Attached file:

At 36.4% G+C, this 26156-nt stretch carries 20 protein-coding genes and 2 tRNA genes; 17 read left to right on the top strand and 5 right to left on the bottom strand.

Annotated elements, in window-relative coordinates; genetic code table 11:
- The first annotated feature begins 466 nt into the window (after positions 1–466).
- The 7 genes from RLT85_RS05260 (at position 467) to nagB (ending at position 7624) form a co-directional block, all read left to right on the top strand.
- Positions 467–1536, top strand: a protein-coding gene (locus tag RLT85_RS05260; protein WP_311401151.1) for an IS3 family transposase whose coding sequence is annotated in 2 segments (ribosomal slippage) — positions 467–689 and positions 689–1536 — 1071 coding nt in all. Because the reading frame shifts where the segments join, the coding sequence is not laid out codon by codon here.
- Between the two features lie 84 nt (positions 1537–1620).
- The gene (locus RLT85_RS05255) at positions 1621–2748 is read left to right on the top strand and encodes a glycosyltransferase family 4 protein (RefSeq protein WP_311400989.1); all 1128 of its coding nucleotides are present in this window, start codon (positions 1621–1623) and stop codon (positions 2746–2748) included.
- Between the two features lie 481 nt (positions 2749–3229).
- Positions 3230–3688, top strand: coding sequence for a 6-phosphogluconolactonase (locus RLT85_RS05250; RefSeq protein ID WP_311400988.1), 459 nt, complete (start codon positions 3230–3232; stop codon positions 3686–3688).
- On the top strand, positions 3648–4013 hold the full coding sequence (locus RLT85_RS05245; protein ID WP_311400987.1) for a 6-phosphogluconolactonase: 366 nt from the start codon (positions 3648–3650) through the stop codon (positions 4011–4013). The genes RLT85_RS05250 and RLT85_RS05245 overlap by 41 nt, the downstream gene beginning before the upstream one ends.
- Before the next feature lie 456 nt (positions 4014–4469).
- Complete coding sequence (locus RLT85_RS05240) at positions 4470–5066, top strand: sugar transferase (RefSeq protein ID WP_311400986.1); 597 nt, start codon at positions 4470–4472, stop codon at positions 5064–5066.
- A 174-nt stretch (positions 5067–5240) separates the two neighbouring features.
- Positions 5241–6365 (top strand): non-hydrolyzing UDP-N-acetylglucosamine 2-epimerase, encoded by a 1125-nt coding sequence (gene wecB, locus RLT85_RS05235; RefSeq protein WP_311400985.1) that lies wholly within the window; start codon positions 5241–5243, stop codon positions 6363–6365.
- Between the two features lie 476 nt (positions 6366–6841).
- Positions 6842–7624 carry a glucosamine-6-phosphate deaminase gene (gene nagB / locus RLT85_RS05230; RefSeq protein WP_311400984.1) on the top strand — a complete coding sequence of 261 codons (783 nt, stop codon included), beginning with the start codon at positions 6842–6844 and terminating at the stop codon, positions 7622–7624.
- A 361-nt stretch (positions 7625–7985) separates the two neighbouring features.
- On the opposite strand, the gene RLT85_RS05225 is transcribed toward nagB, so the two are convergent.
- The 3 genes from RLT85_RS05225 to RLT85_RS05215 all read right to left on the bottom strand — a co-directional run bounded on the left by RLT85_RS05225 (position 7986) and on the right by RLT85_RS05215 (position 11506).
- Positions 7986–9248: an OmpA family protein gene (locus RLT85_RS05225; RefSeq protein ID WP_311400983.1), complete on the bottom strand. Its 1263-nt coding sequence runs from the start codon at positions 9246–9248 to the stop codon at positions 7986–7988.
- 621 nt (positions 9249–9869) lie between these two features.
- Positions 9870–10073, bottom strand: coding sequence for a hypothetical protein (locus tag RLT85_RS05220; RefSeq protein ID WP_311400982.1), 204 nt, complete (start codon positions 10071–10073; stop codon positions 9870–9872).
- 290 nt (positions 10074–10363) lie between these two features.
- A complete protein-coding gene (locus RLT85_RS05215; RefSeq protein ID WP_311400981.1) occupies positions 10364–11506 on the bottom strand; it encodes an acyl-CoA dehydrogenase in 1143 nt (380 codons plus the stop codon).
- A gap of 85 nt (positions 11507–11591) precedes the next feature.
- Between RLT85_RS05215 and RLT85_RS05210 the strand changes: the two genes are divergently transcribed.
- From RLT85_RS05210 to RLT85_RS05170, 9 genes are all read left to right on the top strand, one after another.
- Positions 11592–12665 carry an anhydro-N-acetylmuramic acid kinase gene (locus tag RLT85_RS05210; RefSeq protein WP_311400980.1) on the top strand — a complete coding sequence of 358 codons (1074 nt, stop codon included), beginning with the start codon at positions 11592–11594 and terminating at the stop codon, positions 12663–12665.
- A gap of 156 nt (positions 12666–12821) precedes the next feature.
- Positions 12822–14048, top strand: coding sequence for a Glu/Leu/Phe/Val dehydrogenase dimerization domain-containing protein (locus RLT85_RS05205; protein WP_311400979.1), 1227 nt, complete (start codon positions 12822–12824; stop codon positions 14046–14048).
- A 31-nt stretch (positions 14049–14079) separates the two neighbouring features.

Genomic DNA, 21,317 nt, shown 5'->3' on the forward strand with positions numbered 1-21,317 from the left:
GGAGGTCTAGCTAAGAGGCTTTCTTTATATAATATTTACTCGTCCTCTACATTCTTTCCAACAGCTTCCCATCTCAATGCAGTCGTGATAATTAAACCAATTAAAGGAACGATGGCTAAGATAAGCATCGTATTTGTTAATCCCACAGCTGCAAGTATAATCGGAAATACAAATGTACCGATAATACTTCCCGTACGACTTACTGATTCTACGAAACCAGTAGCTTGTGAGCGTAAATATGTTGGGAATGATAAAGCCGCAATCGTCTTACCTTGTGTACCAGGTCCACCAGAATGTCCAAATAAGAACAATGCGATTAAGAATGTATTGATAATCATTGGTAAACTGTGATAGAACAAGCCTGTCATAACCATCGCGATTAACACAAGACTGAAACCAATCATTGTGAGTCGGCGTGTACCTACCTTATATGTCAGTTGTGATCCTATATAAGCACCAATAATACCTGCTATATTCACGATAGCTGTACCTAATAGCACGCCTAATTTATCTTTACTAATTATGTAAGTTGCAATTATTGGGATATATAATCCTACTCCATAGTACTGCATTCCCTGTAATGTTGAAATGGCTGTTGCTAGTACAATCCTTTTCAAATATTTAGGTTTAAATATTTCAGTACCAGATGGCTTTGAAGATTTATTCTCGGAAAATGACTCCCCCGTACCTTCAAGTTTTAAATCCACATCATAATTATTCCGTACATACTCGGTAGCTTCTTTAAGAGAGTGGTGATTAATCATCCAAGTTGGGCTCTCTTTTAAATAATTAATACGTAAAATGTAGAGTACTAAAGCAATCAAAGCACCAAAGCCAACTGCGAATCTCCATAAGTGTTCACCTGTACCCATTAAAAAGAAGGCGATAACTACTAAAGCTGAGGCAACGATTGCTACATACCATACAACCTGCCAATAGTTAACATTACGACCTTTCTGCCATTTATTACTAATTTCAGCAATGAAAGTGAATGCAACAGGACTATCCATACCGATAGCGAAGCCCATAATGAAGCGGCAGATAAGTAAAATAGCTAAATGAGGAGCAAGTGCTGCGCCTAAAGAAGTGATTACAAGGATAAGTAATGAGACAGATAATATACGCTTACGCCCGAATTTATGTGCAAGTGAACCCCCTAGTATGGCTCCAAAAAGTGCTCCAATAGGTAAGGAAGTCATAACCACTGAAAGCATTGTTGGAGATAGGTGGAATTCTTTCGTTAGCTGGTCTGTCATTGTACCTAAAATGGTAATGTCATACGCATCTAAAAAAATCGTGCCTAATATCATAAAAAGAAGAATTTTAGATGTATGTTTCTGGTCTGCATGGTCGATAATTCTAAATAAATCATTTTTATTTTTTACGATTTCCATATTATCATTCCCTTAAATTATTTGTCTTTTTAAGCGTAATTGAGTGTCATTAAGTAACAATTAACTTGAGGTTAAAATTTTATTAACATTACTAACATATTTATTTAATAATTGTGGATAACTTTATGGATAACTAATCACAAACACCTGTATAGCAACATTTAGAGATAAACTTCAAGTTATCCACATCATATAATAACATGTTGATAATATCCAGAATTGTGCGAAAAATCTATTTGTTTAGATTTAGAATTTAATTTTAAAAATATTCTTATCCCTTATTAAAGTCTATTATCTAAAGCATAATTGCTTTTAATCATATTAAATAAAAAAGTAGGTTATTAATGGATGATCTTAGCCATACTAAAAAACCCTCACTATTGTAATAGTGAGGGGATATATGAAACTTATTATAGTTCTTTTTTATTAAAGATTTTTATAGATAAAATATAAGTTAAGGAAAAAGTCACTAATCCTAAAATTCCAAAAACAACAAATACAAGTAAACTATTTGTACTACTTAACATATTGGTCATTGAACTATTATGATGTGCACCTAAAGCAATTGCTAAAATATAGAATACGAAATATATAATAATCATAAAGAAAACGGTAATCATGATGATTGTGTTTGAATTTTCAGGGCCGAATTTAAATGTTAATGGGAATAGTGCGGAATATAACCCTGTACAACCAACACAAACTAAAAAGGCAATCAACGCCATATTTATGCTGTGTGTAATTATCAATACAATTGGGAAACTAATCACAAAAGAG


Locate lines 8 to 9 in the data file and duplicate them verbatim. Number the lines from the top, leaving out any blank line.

- Between the two features lie 481 nt (positions 2749–3229).
- Positions 3230–3688, top strand: coding sequence for a 6-phosphogluconolactonase (locus RLT85_RS05250; RefSeq protein ID WP_311400988.1), 459 nt, complete (start codon positions 3230–3232; stop codon positions 3686–3688).